Infecting your school’s network—whether knowingly or unknowingly—is the last thing we want to happen. Both students and staff alike are expected to adhere to rules, which may look like the following, when connecting to a school network:

  • Whatever computing device you use for distance learning, make sure you scan it first with endpoint protection software before connecting to your school’s network.
  • Never download and run or share files that are of questionable origin. This includes email attachments.
  • Remain informed about the types of online threats students like you might encounter. This includes phishing attempts, scams, and ransomware infections.
Protect your data
  • Back up your data, especially if you’re using your own computer for studying.
  • Use two-factor authentication on your school-related accounts.
  • Use a virtual private network (VPN) when connecting to your school’s network.
  • Avoid reusing passwords.
  • Never share school-related account credentials with anyone.
Protect your virtual class sessions

A number of Zoombombing attacks have happened because students shared their Zoom details with third parties via a public, social space (think Discord, Reddit, Twitter, and even Instagram). And recordings of these Zoombombings have been floating around on YouTube and Twitch.

Please do not share your Zoom or other video communication software details to anyone. It might seem fun and that there’s “no harm done there really”—plus the class gets to be suspended for the day woo!—you’re not only hindering your other classmates from learning, you’re also getting yourself in trouble.

Understand that Zoombombing is a federal offense, and anyone found involved in such an act could be prosecuted and imprisoned. Nowadays, affected schools are encouraged to report any Zoombombing incidents to law enforcement, which may include the local or state police department and the FBI’s Joint Terrorism Task Force, to kickstart investigations. Here’s a great post containing tips on how to curb Zoombombing.

College cybersecurity is a student’s responsibility, too

Schools have the duty and responsibility to physically protect their students and staff from harm, especially during this ongoing pandemic. The same is true for ensuring that students have what they need to continue their studies in the best conceivable way they can. This includes protecting systems that house confidential information and financial data.

Yet some schools are unequipped to address every cybersecurity and privacy challenge they encounter, even before COVID-19 struck. In fact, they can only do so much. Students and staff must start recognizing their part in keeping their school network safe from cyberattacks.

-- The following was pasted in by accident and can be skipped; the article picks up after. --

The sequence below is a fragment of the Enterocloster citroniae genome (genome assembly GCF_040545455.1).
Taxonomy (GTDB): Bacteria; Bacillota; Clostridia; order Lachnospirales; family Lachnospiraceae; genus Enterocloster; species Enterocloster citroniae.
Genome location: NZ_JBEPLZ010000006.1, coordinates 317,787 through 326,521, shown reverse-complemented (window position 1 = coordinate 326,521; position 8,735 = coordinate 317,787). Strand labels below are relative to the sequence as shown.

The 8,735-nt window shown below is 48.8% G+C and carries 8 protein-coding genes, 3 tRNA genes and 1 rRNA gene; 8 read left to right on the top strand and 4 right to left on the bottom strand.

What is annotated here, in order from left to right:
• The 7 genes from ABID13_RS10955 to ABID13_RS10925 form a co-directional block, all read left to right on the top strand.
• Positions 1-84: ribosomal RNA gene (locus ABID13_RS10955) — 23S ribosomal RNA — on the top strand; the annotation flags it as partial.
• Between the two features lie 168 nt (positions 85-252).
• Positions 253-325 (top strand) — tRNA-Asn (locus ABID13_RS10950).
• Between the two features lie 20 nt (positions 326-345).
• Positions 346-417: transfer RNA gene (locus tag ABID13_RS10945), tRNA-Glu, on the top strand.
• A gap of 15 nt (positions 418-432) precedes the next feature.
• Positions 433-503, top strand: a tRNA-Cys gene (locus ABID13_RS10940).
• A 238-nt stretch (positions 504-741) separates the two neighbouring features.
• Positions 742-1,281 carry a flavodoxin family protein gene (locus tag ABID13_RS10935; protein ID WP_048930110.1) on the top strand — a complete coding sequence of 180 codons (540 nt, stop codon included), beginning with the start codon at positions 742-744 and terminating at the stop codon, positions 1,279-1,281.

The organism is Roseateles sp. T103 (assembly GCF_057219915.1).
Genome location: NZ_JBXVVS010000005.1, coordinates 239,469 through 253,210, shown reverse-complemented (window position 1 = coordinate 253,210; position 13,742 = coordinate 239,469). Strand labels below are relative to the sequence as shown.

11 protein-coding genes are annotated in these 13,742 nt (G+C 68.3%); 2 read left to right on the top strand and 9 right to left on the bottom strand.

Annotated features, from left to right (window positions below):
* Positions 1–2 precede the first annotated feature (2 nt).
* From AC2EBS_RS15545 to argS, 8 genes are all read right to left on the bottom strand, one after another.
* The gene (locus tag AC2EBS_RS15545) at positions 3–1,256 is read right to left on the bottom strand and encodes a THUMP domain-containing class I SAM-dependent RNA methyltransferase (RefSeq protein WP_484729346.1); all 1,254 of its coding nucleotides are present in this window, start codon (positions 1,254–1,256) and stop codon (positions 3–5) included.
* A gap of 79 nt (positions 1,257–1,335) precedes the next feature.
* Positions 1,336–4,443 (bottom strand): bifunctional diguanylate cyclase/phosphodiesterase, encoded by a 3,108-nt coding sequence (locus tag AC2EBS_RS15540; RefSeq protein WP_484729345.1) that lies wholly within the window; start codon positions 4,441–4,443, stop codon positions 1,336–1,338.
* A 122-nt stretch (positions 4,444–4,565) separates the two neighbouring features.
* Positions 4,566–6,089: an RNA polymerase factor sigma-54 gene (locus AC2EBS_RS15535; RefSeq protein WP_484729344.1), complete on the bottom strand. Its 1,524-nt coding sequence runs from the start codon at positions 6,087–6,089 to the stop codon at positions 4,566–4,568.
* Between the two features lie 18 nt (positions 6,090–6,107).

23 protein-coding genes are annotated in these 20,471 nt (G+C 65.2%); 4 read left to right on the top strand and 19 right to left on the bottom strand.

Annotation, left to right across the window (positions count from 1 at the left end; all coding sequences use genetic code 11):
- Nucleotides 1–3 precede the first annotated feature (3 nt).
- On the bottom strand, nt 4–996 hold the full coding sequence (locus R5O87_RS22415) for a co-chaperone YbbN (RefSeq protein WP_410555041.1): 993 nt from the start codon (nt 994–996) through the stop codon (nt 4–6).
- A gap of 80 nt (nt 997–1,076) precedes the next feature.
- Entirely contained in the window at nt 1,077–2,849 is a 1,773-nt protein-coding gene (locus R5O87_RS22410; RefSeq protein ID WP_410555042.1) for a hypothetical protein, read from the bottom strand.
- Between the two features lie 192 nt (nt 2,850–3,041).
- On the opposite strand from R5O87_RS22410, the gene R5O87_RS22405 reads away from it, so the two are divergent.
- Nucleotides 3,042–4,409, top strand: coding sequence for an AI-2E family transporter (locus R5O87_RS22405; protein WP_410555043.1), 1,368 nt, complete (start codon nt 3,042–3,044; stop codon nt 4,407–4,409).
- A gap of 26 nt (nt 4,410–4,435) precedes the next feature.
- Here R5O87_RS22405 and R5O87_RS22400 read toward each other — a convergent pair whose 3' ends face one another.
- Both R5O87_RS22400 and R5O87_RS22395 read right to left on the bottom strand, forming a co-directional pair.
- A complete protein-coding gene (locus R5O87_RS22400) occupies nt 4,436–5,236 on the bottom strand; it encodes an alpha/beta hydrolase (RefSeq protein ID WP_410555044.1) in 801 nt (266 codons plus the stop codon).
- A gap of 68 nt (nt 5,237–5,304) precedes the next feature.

Security is everyone’s responsibility. And there’s no better time than today to take this duty seriously.

The post Surviving college distance learning during the pandemic: a cybersecurity guide appeared first on Malwarebytes Labs.

Categories: Techie Feeds

Cracking The Spine - Quick Impressions of Games Workshop's Stormbringer rpg & The OSR

Swords & Stitchery - Thu, 11/12/2020 - 09:05
 Its been ages since the spine of my Games Workshop Stormbriner rpg was opened in this blog entry we're going to talk about some on the spot observations from the book. The Stormbringer rpg put out in 1987 by Games Workshop and Chaosium Inc. was typical of their collaberations of that era. Just on the cusp of the Golden era of Old Hammer Realms of Chaos & Realm of Chaos: The Lost and the Damned (Needleshttp://www.blogger.com/profile/11243274667834930867noreply@blogger.com0
Categories: Tabletop Gaming Blogs


Looking For Group - Thu, 11/12/2020 - 05:00

The post 1452 appeared first on Looking For Group.

Categories: Web Comics

WE’RE BACK! Doctor Who Series 13 Has Begun Filming!

Blogtor Who - Wed, 11/11/2020 - 21:39

BBC Studios have confirmed that Jodie Whittaker’s third season as the Doctor is underway! The Thirteenth Doctor is on her way back as filming for series 13 of Doctor Who is now underway. With Jodie Whittaker once again reprising her role as the Doctor, fans can look forward to seeing her on her adventures once […]

The post WE’RE BACK! Doctor Who Series 13 Has Begun Filming! appeared first on Blogtor Who.

Categories: Doctor Who Feeds

RegretLocker, new ransomware, can encrypt Windows virtual hard disks

Malwarebytes - Wed, 11/11/2020 - 20:20

Cybersecurity researchers discovered a new ransomware last month called RegretLocker that, despite a no-frills package, can do serious damage to virtual hard disks on Windows machines.